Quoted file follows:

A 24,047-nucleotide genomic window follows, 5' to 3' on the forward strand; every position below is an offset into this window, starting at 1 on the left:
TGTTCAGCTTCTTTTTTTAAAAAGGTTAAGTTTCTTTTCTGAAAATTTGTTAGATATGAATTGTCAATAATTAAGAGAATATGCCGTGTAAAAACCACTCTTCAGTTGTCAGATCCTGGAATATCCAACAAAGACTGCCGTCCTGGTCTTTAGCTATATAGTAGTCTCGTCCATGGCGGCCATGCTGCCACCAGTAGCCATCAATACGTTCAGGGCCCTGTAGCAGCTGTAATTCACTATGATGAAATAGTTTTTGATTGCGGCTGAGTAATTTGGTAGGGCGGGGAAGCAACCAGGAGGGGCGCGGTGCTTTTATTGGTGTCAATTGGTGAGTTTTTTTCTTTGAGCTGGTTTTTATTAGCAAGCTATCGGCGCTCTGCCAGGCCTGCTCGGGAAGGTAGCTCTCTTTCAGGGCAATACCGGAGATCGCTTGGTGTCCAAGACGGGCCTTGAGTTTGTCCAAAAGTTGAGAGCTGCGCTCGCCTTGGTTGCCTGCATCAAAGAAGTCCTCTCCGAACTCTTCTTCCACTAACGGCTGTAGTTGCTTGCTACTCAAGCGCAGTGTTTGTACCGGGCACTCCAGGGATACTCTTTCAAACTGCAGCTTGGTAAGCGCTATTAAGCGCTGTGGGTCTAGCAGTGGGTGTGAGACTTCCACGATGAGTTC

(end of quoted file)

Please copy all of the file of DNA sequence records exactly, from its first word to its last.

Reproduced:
A 24,047-nucleotide genomic window follows, 5' to 3' on the forward strand; every position below is an offset into this window, starting at 1 on the left:
TGTTCAGCTTCTTTTTTTAAAAAGGTTAAGTTTCTTTTCTGAAAATTTGTTAGATATGAATTGTCAATAATTAAGAGAATATGCCGTGTAAAAACCACTCTTCAGTTGTCAGATCCTGGAATATCCAACAAAGACTGCCGTCCTGGTCTTTAGCTATATAGTAGTCTCGTCCATGGCGGCCATGCTGCCACCAGTAGCCATCAATACGTTCAGGGCCCTGTAGCAGCTGTAATTCACTATGATGAAATAGTTTTTGATTGCGGCTGAGTAATTTGGTAGGGCGGGGAAGCAACCAGGAGGGGCGCGGTGCTTTTATTGGTGTCAATTGGTGAGTTTTTTTCTTTGAGCTGGTTTTTATTAGCAAGCTATCGGCGCTCTGCCAGGCCTGCTCGGGAAGGTAGCTCTCTTTCAGGGCAATACCGGAGATCGCTTGGTGTCCAAGACGGGCCTTGAGTTTGTCCAAAAGTTGAGAGCTGCGCTCGCCTTGGTTGCCTGCATCAAAGAAGTCCTCTCCGAACTCTTCTTCCACTAACGGCTGTAGTTGCTTGCTACTCAAGCGCAGTGTTTGTACCGGGCACTCCAGGGATACTCTTTCAAACTGCAGCTTGGTAAGCGCTATTAAGCGCTGTGGGTCTAGCAGTGGGTGTGAGACTTCCACGATGAGTTC